One of my most anticipated games this year is For Honor, a Ubisoft release that features knights, Vikings, and samurai caught up in a thousand year war. Over the weekend, I played the closed beta to get a feel for the game, which is coming out in a couple of weeks.
The first thing I did on Friday night was create my emblem. You can customize one with your choice of frame, colors, and symbols. Being a huge fan of customization in games — I spend hours on character creation screens, let me tell you — I had a blast personalizing the shield that would represent me throughout the game. (It appears next to your name in multiplayer matches, for instance.) I also noticed that the background music, which features rich and sometimes melancholy strings, is beautiful. Its classic sounds are a perfect match for the medieval-like setting of the game.
After that, I underwent Training for a few minutes, which teaches players the basics of the game. This is very necessary, because the fighting in this game is unlike anything I’ve seen before.
At its heart, For Honor is a game about dueling. It focuses on close quarters melee combat, and to succeed, you have to master the timing of your blocks, dodges, and attacks. You can take one of three stances — left, right, or up — to either guard or attack, and you can see the stance your opponent is taking so you can act accordingly. If they swing high, you block high. If you notice they’re moving their weapon to the left, you block to the left. And when you want to attack, you pay attention to where they’re blocking and try to hit them from another angle.
After that, I launched into an epic multiplayer battle in Dominion, a zone-capturing mode that pits two teams of four players against each other, with AI enemies spawning all over the place to keep things chaotic. But chaos is the problem with this mode. After learning the nuanced combat system, I had trouble keeping up in the thrilling pace of Dominion. There were too many enemies. I was constantly overwhelmed. And I barely had a handle on how to block, dodge, and attack as it was.
My boyfriend and I also tried the Brawl mode, which had us fight against two other players. This is a great set-up for the style of combat the game presents — but as beginners, it was too challenging for us. One of us would die fast, leaving the other to fight solo against the other two players. Being gained up on is not fun. Neither is dying and leaving your partner alone. I’m sure this mode is extremely exciting when you know what you’re doing, but what can I say — For Honor‘s gameplay is tough at first.
Because the combat is incredibly unique, that also makes it totally unintuitive. It’s not a bad thing, but you need a campaign to master how to play. I had trouble remembering the controls at the beginning. And such timing-based fighting feels much better suited to one-on-one duels or small skirmishes than to the pandemonium of the Dominion multiplayer mode.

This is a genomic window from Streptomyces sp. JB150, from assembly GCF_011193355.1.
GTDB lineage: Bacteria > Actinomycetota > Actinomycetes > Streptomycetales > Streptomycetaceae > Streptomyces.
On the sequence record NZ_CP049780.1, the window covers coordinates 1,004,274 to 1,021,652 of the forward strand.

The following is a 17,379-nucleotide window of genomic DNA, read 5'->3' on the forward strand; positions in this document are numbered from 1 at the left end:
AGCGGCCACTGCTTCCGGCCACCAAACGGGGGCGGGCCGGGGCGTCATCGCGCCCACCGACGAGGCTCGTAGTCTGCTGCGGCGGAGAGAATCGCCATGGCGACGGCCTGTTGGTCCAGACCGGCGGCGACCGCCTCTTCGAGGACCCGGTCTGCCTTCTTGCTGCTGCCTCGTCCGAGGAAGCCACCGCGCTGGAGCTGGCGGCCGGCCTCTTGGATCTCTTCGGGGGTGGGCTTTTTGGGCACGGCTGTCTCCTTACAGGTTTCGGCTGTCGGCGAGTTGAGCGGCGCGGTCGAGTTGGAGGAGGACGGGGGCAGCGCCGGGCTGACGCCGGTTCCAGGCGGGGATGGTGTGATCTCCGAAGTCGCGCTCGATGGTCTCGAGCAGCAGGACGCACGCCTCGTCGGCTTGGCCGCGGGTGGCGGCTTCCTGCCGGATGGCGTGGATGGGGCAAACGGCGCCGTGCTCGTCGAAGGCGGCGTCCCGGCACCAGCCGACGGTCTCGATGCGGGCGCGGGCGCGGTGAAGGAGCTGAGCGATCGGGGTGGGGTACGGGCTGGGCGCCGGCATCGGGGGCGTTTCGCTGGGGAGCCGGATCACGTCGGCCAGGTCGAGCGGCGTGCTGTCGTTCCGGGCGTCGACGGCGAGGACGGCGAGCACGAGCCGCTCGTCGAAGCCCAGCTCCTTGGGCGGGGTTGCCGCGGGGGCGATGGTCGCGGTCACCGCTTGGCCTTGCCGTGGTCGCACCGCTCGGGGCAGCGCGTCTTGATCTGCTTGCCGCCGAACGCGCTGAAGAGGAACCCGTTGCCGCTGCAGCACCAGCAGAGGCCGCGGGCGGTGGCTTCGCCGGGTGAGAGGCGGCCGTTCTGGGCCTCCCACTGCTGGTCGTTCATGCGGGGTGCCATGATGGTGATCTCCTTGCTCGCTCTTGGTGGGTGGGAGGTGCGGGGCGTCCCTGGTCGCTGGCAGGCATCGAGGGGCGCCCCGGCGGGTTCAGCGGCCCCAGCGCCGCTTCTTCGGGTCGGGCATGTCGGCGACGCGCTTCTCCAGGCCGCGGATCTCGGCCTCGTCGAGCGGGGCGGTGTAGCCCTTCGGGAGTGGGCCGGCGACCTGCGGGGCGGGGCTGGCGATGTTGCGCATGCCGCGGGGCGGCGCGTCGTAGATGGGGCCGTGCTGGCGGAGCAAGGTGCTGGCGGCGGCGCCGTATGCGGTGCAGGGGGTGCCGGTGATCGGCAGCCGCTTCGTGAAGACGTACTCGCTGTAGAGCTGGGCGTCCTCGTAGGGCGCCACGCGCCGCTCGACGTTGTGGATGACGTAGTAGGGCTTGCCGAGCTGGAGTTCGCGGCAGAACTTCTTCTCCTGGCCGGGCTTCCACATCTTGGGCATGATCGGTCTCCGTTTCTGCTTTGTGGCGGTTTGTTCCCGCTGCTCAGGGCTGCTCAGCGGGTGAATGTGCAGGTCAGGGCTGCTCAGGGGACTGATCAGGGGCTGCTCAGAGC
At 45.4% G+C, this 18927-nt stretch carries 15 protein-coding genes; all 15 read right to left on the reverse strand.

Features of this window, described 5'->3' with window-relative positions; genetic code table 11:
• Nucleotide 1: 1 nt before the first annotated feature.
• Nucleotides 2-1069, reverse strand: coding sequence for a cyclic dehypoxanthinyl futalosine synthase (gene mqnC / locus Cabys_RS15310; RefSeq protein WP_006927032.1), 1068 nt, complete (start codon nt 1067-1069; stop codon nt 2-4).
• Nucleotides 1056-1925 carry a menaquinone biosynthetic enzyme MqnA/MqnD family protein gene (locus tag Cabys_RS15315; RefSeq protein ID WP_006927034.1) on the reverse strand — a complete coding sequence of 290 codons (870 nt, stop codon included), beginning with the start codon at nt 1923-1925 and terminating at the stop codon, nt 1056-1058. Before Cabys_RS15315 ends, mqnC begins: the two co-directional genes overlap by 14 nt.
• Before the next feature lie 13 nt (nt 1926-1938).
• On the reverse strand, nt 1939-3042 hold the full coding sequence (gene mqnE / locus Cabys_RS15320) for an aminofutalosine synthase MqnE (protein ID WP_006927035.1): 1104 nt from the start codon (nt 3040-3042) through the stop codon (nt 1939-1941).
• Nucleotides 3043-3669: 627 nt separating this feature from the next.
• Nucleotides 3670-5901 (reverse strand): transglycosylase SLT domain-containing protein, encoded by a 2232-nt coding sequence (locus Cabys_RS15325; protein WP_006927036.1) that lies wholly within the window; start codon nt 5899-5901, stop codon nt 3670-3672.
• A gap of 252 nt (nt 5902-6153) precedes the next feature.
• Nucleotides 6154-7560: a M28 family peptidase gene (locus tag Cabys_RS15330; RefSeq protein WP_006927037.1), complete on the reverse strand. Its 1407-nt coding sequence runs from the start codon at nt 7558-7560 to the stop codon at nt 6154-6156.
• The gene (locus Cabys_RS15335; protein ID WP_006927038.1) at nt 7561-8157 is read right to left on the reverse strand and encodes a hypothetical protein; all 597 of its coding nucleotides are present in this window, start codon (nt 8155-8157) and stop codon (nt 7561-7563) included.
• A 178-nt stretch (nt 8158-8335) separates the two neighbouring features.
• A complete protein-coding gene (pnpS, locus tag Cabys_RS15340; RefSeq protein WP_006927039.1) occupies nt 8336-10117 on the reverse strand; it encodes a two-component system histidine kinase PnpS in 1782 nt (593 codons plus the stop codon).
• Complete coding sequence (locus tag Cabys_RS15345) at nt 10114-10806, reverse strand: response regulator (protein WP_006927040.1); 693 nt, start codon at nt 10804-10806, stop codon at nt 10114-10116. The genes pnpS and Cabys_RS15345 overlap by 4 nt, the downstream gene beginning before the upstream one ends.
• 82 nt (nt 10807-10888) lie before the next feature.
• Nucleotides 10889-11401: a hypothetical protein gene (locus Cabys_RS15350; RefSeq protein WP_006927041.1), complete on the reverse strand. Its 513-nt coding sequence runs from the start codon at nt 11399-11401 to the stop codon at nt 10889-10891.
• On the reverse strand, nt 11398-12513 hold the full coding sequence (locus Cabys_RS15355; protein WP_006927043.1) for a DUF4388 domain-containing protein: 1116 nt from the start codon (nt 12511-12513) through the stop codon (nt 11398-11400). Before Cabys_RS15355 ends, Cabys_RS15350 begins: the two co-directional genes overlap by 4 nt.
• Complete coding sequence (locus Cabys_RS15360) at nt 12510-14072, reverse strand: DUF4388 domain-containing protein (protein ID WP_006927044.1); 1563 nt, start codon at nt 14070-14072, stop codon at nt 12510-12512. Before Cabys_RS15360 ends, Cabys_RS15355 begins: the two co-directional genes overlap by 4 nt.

Taking advice from my boyfriend, I then quit multiplayer and started practicing via the Duel Practice, which pits you against a low-level AI opponent with constant respawns so you can keep going for as long as you want. It’s the perfect place to master your technique — and just memorize the controls, for that matter. It’s also where I was able to try playing as each of the nine characters who were available in the beta.
Character classes in For Honor are surprisingly deep and varied. You choose to play as a knight, samurai, or Viking — but each class also has several characters to select from, each with unique strengths and weaknesses. For instance, some characters are able to hold a block for an unlimited amount of time, while others — the ones who favor agility over strength, perhaps — only block for a couple of seconds before you have to re-position their guard. I had trouble with the latter, so I focused on characters with good defense. (I’m honestly not the best at blocking in games, so this whole system was a big challenge for me!) Each character also has a special move, such as push or kick that can throw an opponent off balance for a few seconds.
While I originally intended to play as a knight, I quickly discovered that the Nobushi samurai was perfect for me. She has amazing range, she’s fast, her special move is an awesome kick, and she blocks really well.
After almost an hour of practicing and playing with different characters, I jumped back into multiplayer. However, server connections in the beta were terrible, and I wasn’t able to matchmake with anyone or even connect with my boyfriend to play as a duo.
The result was that for the rest of the weekend I was stuck playing the one-on-one Duel mode against the AI, in best-of-five rounds. It was a fun way to level up my Nobushi and practice some more, and as I said, dueling is the best method of playing for this style of combat. I was able to see that the different classes feel pretty balanced. The various maps — including a cathedral, a forest, a Viking fort, and a temple — are stunning. But the mode grew repetitive fairly quickly, so I eventually called it a day.
It would have been great to see how Dominion felt after feeling like I had mastered the combat to some extent. I guess I’ll have to wait for the game to come out to try it again.
Here are my overall impressions of the game after the beta:
- Unique, challenging combat system
- Fun, balanced array of character classes with something for everyone
- Chaotic Dominion mode might be too difficult for beginners
- Combat system is well-suited to dueling modes
- Beautiful music
- Gorgeous settings
- Very polished graphics and experience
- Customization is a big bonus!
Mostly I’m excited to see what the story is like in For Honor. If the campaign focuses on dueling, I’m going to be so into it. The mythology of this world is the biggest mystery to me still, after the beta, so I can’t wait to dive into the full game when it comes in a couple of weeks.